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Old 12-11-2002, 04:20 PM   #4591
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I just bought the 2.0 Stratus, I'm relieved to see someone other than an add for Protoform likes it since I just took a shot in the dark.
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Old 12-11-2002, 04:28 PM   #4592
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wyd-I have seen a XXXS with a streetweapon motor plate installed. It had an x pattern which spaced the motor a little farther out than normal. Not sure if this was a factory or aftermarket part.

I aggree with you on the bearings. A bearing with grease has less friction than a gritty bearing that has oil. Save the oil for the big races.
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Old 12-11-2002, 04:52 PM   #4593
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Jeff I will run the new body. It is ugly but like you said if it is fast then I will just put up with it and run it. The more I look at it painted the better is growing on me.

John I won 2 national titles on dirt oval and I never needed to spray my bearings to be fast. Factory bearings are greased for a reason. Just because something spins a long time don't mean it is faster. I agree that I rather have smooth then have free with grit.
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Old 12-11-2002, 05:08 PM   #4594
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With no reply to my last post yet, I'm going to jump on the "Factory Sealed & Greased" bandwagon. I actually attempted running my old Pro 2 without sheilds a couple of years ago in the stock class and the only difference I noticed happened to be the amount of extra cleaning time it took to get the carpet fuzz out of them.
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Old 12-11-2002, 06:21 PM   #4595
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Default Bearings

The fact remains that bearings without the factory sludge in them are going to be far freer and more efficient than those with the grease in them...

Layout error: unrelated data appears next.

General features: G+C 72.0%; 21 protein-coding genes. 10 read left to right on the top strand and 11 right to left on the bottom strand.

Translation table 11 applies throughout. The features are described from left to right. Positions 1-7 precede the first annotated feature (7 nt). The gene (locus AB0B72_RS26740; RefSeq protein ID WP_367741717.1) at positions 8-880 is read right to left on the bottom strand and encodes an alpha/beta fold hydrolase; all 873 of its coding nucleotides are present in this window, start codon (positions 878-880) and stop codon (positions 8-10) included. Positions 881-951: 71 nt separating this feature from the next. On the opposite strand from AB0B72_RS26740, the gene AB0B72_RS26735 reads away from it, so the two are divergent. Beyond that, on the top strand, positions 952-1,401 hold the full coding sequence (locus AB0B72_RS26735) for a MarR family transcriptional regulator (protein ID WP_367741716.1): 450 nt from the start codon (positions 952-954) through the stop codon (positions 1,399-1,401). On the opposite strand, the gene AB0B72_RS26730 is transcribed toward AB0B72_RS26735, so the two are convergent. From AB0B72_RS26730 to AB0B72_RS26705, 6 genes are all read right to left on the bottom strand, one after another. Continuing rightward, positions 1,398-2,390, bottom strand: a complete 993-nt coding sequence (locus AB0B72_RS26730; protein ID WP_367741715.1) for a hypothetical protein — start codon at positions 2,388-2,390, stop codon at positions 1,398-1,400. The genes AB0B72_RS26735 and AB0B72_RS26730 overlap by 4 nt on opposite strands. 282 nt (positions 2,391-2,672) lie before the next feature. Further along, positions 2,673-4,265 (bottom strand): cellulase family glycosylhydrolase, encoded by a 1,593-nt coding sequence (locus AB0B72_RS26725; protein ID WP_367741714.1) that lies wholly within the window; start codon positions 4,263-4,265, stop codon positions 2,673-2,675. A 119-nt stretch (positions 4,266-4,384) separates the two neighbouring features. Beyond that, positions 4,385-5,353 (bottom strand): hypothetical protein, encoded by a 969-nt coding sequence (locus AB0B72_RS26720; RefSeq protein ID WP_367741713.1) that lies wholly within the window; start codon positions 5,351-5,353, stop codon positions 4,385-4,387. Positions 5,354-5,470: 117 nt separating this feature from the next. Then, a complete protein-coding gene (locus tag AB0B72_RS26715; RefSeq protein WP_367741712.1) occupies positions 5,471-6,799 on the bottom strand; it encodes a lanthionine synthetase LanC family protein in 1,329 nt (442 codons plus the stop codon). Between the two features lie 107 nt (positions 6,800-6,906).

Does it take a little more to maintain?? Yes if the seals aren't replaced on the bearings - but if the seals / shields are replaced, the maintenance will not be much more.

In terms of efficiency - the freer the car is, the more efficient it is - in stock this isnt a concern - in mod it can be


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Old 12-11-2002, 07:03 PM   #4596
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Most people think because something spins longer that it is actually freer. Yes it spins more but you will have more friction once the bearing gets rolling and heated up. Why do all bearing companies use the grease of some type? Normally for longevity and less friction.

When I ran dirt oval and won my 2 national titles I would work on my transmissions for hours. I had trannys that would sping free for over a minute and ones that were smooth but would only spin for 20 seconds. After all the years of doing that I found that as long as the tranny was smooth with no binding my laptimes were the same no matter which one I would run. The results were the same but the main differance was the one with the factory grease never had grit in the bearings and they never went bad.

As far as friction if you were going to notice it, it would be in stock not mod. With all the never low wind motors and killer batteries you can have shafts, 1 belt, 2 belts and even 3 belt cars running fast and not dump. In stock when races are won and lost by tenths of seconds and you have alot more stock racers in general at most tracks is were you might see a differance if you could.

I guess it is up to each person to decide what is best for them.
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Old 12-11-2002, 08:42 PM   #4597
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Quote:
Most people think because something spins longer that it is actually freer. Yes it spins more but you will have more friction once the bearing gets rolling and heated up.

The bearing should never get heated up if oiled right. The problem comes from people not oiling them often enough. If your not one for cleaning often, by all means keep the stock grease in your bearings.

Quote:
Why do all bearing companies use the grease of some type? Normally for longevity and less friction.
Yes they will last longer with factory grease in them, but I don't agree with the less friction. If a bearing spins for 2 seconds with stock grease, and 5 seconds with light bearing oil, I would say the bearing with the light oil has the less friction. now multiply that by 22 bearings in the car....
With racing stock, you need every ounce of extra speed you can get out of your car. A drivetrain with less rolling resistance means faster acceleration, more top speed, cooler running motors and batteries, and longer run times (Not really a big deal with stock, as with anything 2400 on up you should never dump).

I am not trying to start a war over what way is better, that depends on you, but just trying to put my .02 cents in.
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Old 12-11-2002, 08:53 PM   #4598
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Well for those who clean their bearings to make them freer I have found that lighter fluid worked great to make the bearings spin longer than anything else I have found. If you choose this method with the lighter fluid you will have to clean the bearins often as the lighter fluid don't provide much protection at all the bearing but it pretty friction free.